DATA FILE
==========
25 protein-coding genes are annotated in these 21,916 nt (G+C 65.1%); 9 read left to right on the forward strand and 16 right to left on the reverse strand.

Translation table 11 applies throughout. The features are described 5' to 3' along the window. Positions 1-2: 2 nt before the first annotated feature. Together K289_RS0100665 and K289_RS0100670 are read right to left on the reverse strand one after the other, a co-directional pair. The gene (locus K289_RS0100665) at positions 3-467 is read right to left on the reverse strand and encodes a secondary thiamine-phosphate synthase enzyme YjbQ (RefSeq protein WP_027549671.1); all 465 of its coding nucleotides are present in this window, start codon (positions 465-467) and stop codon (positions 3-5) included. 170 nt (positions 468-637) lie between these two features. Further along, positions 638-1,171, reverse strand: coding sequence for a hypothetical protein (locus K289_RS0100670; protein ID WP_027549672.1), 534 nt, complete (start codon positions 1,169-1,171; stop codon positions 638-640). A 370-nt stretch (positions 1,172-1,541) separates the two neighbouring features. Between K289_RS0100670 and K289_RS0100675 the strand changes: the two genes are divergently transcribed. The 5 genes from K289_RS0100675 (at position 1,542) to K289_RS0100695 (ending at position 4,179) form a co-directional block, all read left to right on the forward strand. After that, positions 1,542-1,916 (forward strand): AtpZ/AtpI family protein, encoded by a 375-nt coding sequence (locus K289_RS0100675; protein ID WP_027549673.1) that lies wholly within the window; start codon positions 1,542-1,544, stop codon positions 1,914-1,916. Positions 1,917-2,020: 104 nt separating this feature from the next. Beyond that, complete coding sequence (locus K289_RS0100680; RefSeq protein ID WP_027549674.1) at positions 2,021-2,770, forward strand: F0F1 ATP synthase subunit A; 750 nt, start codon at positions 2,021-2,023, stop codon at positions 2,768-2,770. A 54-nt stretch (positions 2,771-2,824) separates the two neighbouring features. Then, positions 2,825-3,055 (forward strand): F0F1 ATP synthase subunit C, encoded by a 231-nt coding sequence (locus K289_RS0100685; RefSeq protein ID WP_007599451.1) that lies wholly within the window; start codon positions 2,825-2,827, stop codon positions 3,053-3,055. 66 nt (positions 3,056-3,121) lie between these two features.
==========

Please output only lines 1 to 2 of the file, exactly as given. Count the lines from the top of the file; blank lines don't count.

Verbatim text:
25 protein-coding genes are annotated in these 21,916 nt (G+C 65.1%); 9 read left to right on the forward strand and 16 right to left on the reverse strand.

Translation table 11 applies throughout. The features are described 5' to 3' along the window. Positions 1-2: 2 nt before the first annotated feature. Together K289_RS0100665 and K289_RS0100670 are read right to left on the reverse strand one after the other, a co-directional pair. The gene (locus K289_RS0100665) at positions 3-467 is read right to left on the reverse strand and encodes a secondary thiamine-phosphate synthase enzyme YjbQ (RefSeq protein WP_027549671.1); all 465 of its coding nucleotides are present in this window, start codon (positions 465-467) and stop codon (positions 3-5) included. 170 nt (positions 468-637) lie between these two features. Further along, positions 638-1,171, reverse strand: coding sequence for a hypothetical protein (locus K289_RS0100670; protein ID WP_027549672.1), 534 nt, complete (start codon positions 1,169-1,171; stop codon positions 638-640). A 370-nt stretch (positions 1,172-1,541) separates the two neighbouring features. Between K289_RS0100670 and K289_RS0100675 the strand changes: the two genes are divergently transcribed. The 5 genes from K289_RS0100675 (at position 1,542) to K289_RS0100695 (ending at position 4,179) form a co-directional block, all read left to right on the forward strand. After that, positions 1,542-1,916 (forward strand): AtpZ/AtpI family protein, encoded by a 375-nt coding sequence (locus K289_RS0100675; protein ID WP_027549673.1) that lies wholly within the window; start codon positions 1,542-1,544, stop codon positions 1,914-1,916. Positions 1,917-2,020: 104 nt separating this feature from the next. Beyond that, complete coding sequence (locus K289_RS0100680; RefSeq protein ID WP_027549674.1) at positions 2,021-2,770, forward strand: F0F1 ATP synthase subunit A; 750 nt, start codon at positions 2,021-2,023, stop codon at positions 2,768-2,770. A 54-nt stretch (positions 2,771-2,824) separates the two neighbouring features. Then, positions 2,825-3,055 (forward strand): F0F1 ATP synthase subunit C, encoded by a 231-nt coding sequence (locus K289_RS0100685; RefSeq protein ID WP_007599451.1) that lies wholly within the window; start codon positions 2,825-2,827, stop codon positions 3,053-3,055. 66 nt (positions 3,056-3,121) lie between these two features.